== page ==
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Sunday, March 4, 2012

Jiminy Speak 2


GET READY:

What do you think a "conscience" should do for a person? See the "NOTES" for an answer.

READ THIS:

Last time we saw some expressions used by Jiminy Cricket, the "conscience" of the main character in the Disney film Pinocchio. Here are a few more.

As Pinocchio's his guide, Jiminy Cricket must encourage him when he does something good. Here are some encouraging words:

a. Attaboy: Congratulations. A fast-talking way of saying "That's the boy," meaning, "You have shown yourself to be the boy I knew you were" or something similar. It can also be used of girls ("Attagirl"), but never "Attaman," "Attawoman," "Attadog," etc.

b. Now you're talkin'!: Literally means, "Now you're saying what I want to hear." It's usually used to approve of something that someone has just said, but can be used even for actions or other non-verbal achievements. You are running a race, and as you pull ahead of the others, one of your friends shouts, "Yeah! Keep going! Now you're talkin'!"

c. That's the stuff: used to encourage someone's efforts, and tell them they're doing a good job. There may be a word or two missing: "That's the right stuff," or "That's the stuff I want to see."

d. Say, that's pretty swell: "Swell" is an old-fashioned word meaning "good" or maybe "great." So to say something is "pretty swell" is on the level of "not bad." "My new apartment is pretty swell." It's used for smaller accomplishments, things that are not so special.

Now let's see how Jiminy might scold Pinocchio:

e. Enough's enough: When something has reached the limit, we might say, "That's enough." To make it even stronger, "Enough is enough." So if your friend is teasing you and you don't like it, say (strongly): "Cut it out! Enough's enough!"

f. You better come clean: To "come clean" is to tell the (whole) truth. Pinocchio is telling lies (this is when his nose grows) and Jiminy tells him to "come clean": tell the truth.

g. Break it up: This is a boxing idiom; sometimes two fighters cling to each other, and the referee has to separate them, telling them to "break it up." We might use this when two people are arguing: "OK, you two, break it up."

Well, I hope you learned something from Jiminy Cricket!

NOTES:

A conscience generally encourages a person to do right, and scolds him or her for doing wrong, as we see in Jiminy's expressions.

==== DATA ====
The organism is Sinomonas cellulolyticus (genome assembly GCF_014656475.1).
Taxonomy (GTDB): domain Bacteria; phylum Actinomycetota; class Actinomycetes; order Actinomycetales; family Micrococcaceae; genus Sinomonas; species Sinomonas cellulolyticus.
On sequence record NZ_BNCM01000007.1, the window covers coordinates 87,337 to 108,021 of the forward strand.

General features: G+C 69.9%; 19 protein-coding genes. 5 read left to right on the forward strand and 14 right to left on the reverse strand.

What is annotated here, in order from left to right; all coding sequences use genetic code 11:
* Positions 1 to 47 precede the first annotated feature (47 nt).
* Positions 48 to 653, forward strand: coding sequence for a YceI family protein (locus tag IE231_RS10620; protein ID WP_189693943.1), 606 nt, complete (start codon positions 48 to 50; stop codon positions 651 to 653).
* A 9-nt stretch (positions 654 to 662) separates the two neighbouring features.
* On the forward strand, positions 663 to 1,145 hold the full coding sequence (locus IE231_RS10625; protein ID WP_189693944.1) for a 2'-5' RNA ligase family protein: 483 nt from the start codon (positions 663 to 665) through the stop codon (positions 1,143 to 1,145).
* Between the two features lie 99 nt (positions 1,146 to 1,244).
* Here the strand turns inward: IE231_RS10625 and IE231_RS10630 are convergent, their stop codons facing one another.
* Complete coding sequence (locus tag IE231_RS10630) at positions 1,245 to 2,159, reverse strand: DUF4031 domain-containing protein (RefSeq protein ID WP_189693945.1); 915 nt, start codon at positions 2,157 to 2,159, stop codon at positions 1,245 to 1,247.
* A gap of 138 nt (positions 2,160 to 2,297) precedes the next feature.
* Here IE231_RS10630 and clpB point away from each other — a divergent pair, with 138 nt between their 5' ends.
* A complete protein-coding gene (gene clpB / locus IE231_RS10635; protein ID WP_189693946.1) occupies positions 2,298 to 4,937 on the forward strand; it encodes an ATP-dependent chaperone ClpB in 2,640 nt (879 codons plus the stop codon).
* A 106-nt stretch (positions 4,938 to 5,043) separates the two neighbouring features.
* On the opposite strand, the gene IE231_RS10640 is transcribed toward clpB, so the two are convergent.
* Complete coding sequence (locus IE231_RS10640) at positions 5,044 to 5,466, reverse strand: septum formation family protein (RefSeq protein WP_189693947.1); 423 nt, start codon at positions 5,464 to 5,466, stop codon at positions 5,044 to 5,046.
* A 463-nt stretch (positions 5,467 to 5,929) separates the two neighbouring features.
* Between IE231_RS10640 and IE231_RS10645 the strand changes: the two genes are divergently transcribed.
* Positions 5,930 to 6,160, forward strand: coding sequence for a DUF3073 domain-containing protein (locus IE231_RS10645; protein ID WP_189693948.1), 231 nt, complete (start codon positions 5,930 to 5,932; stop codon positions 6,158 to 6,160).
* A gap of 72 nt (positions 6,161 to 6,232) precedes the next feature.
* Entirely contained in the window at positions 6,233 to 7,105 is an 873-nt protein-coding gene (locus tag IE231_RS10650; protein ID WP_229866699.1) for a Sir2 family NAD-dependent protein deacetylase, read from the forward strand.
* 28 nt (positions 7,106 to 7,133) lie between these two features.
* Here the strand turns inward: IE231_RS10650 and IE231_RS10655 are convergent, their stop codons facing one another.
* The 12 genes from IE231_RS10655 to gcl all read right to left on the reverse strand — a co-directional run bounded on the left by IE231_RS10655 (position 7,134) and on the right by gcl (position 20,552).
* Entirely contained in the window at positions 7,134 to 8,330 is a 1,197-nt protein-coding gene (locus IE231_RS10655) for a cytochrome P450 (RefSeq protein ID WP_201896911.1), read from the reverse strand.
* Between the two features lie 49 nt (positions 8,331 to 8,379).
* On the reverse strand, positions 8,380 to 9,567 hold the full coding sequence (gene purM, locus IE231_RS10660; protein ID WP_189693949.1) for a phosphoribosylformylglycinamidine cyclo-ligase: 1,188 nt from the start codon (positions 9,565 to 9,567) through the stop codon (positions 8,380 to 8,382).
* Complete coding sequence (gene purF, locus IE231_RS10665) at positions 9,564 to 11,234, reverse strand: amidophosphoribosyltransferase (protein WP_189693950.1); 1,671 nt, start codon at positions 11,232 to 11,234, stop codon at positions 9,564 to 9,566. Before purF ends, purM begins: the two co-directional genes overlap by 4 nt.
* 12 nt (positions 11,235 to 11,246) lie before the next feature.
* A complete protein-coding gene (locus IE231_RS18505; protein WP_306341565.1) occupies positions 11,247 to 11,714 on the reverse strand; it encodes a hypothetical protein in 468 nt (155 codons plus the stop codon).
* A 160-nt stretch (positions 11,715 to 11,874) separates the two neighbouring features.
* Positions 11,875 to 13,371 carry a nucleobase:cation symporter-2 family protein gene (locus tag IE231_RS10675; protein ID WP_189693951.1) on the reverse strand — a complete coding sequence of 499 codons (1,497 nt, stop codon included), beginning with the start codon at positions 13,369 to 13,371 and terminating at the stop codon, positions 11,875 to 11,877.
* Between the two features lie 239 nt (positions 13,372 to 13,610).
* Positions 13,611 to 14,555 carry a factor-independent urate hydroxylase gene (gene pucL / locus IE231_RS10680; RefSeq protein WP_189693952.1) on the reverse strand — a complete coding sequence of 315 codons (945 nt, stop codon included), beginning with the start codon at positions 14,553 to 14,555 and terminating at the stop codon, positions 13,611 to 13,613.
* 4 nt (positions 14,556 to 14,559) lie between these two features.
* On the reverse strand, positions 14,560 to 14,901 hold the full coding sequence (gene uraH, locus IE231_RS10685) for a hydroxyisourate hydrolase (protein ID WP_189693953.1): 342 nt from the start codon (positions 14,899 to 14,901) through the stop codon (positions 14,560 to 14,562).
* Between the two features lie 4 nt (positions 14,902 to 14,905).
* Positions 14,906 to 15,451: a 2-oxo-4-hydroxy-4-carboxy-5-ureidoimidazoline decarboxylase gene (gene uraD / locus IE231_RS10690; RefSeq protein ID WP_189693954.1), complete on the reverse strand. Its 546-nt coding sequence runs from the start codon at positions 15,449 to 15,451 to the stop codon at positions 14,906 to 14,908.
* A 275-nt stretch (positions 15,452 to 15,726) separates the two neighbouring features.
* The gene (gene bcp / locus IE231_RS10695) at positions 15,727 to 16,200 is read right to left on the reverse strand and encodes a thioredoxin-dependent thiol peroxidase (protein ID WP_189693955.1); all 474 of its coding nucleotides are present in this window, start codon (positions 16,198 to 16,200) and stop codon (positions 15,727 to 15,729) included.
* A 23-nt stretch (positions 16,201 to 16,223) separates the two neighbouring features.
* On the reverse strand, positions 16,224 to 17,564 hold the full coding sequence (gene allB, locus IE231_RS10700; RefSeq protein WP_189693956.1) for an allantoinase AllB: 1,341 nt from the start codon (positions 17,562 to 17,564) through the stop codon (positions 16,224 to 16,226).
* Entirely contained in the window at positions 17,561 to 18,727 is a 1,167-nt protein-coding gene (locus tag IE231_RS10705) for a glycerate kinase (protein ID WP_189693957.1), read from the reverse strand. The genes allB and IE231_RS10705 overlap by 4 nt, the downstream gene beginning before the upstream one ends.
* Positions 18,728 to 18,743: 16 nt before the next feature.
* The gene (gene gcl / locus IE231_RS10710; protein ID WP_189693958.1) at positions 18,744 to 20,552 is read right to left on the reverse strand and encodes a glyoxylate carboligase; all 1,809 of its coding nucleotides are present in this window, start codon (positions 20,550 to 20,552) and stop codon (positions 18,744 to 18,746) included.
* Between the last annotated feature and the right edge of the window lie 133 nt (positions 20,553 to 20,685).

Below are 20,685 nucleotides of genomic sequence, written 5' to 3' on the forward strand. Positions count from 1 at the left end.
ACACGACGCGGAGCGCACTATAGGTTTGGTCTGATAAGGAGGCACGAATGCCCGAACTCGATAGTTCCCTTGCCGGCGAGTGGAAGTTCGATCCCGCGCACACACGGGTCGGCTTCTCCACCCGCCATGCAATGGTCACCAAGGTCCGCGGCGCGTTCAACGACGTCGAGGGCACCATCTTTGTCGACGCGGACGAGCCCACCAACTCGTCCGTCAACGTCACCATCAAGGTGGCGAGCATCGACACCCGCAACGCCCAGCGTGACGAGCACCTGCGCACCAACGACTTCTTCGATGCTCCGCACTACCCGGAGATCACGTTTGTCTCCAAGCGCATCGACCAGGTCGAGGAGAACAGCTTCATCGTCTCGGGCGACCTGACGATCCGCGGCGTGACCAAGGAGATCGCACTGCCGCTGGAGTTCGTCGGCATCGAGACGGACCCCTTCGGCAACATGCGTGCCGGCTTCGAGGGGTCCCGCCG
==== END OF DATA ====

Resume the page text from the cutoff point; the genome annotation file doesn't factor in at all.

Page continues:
PRACTICE:

Use one of the above terms in each of the following sentences. Be sure to use the correct form.

1. Stop telling me these stupid jokes! __________!
2. What? You say want to take me to Paris? __________!
3. I heard you like to read books. __________.
4. I don't care who took whose cookie, just talk nice to each other. __________!
5. You won first prize? __________!
6. I need to know exactly what you did. __________!
7. It looks like you've really been working hard. __________!

QUESTIONS FOR DISCUSSION OR WRITING:

1. What do you think we mean by "a guilty conscience" or "a clean conscience"?
2. Why do you think Disney made Pinocchio's "conscience" something on the outside of him, instead of inside, as in real life?
3. Do you usually "listen to your conscience"? Think of a time you did, and a time you didn't, and talk or write about it.

ANSWERS TO THE PRACTICE:

1 e Stop telling me these stupid jokes! Enough's enough!
2 b What? You say want to take me to Paris? Now you're talkin'!
3 d I heard you like to read books. Say, that's pretty swell.
4 g I don't care who took whose cookie, just talk nice to each other. Break it up!
5 a You won first prize? Attaboy!
6 f I need to know exactly what you did. You better come clean!
7 c It looks like you've really been working hard. That's the stuff!

This lesson is ©2012 by James Baquet. You may share this work freely. Teachers may use it in the classroom, as long as students are told the source (URL). You may not publish this material or sell it. Please write to me if you have any questions about "fair use."

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